Previous coverage of this case:
Legal Aid Takes City To Task On Lead
City Sued Over Lead-Poisoned Child
City Blames Landlord for Lead Poisoning
Bid-Rigging Claimed In Lead Cleanup
Judge Orders City To Move Poisoned Kid
Guamans To Move To Extended-Stay Hotel

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posted by: robn on December 7, 2017  9:36pm

Insane. The court ruling amounts to a double whammy of a court ordered taking of private property and saddling the city with responsibility that rests with parents (who subjected their kids to lead poisoning for years by choice.) my mission this year is to stop donating to legal aid. They’re making it harder for poor families to rent by raising the hackles of every landlord in town.

posted by: robn on December 7, 2017  9:39pm

PS, vinyl siding (demanded by legal aid for containment of the lead paint) is also poisonous; at point of production and in place (when it burns it degrades into dioxin which is one of the most poisonous substances in earth.)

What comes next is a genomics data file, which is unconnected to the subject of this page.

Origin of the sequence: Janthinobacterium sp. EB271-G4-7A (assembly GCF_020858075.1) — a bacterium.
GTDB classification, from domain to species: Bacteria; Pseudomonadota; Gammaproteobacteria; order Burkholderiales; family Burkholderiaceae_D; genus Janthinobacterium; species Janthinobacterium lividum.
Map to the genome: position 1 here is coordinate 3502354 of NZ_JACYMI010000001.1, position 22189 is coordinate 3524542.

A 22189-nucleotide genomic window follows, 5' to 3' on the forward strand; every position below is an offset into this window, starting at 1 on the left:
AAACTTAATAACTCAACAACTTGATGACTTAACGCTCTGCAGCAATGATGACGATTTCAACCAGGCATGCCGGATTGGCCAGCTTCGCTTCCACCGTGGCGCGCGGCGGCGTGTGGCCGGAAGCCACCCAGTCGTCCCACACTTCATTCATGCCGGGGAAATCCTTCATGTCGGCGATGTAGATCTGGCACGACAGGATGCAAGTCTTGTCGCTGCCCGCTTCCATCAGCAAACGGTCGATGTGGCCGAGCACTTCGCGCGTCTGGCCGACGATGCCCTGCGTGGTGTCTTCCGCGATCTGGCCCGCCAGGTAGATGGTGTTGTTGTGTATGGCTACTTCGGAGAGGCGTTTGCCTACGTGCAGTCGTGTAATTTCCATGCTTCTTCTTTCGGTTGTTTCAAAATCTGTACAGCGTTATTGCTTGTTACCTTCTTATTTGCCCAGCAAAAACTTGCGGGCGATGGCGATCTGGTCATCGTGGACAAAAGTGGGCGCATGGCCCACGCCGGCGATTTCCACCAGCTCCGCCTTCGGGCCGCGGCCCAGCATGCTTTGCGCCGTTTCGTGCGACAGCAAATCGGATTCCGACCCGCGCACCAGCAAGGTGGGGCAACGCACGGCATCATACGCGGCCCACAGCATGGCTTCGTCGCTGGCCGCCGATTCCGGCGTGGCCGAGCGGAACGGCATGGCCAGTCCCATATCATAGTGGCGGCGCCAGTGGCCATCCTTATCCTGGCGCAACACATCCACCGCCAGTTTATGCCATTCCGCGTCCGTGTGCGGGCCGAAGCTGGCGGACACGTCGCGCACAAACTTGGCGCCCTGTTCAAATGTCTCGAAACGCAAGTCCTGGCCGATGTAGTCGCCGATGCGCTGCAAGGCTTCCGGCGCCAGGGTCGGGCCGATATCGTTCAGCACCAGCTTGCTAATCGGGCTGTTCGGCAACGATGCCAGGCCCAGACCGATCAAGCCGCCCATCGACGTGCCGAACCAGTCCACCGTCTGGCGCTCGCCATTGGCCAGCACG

posted by: dwightowner on December 8, 2017  7:57am

Helen Li, you are 100% right. “We think there may be a systemic issue in New Haven with the way that the city deals with lead inspections [and] abatement, and we don’t want this [order] to stop them from doing an interim review”

I went through the New Haven lead abatement program for my building.  There IS a HUGE problem with enforcement during the process of remediation. After the contractor claimed he was finished, city lead inspectors inspected and approved the work, yet there were still multiple obvious lead problems. I had to get an outside inspector to prove to the city that there are still serious violations with the contractors shabby work.  Horrifically, we did this almost 10 times around! that is, contractor says he is done, city approves the work, I provide proof of obvious and dangerous chipping lead paint to the city, city resends contractor to fix again and round and round we go.
Basically, city inspectors routinely approve “finished” lead abatment projects that are not safe and do not meet lead abatement standards.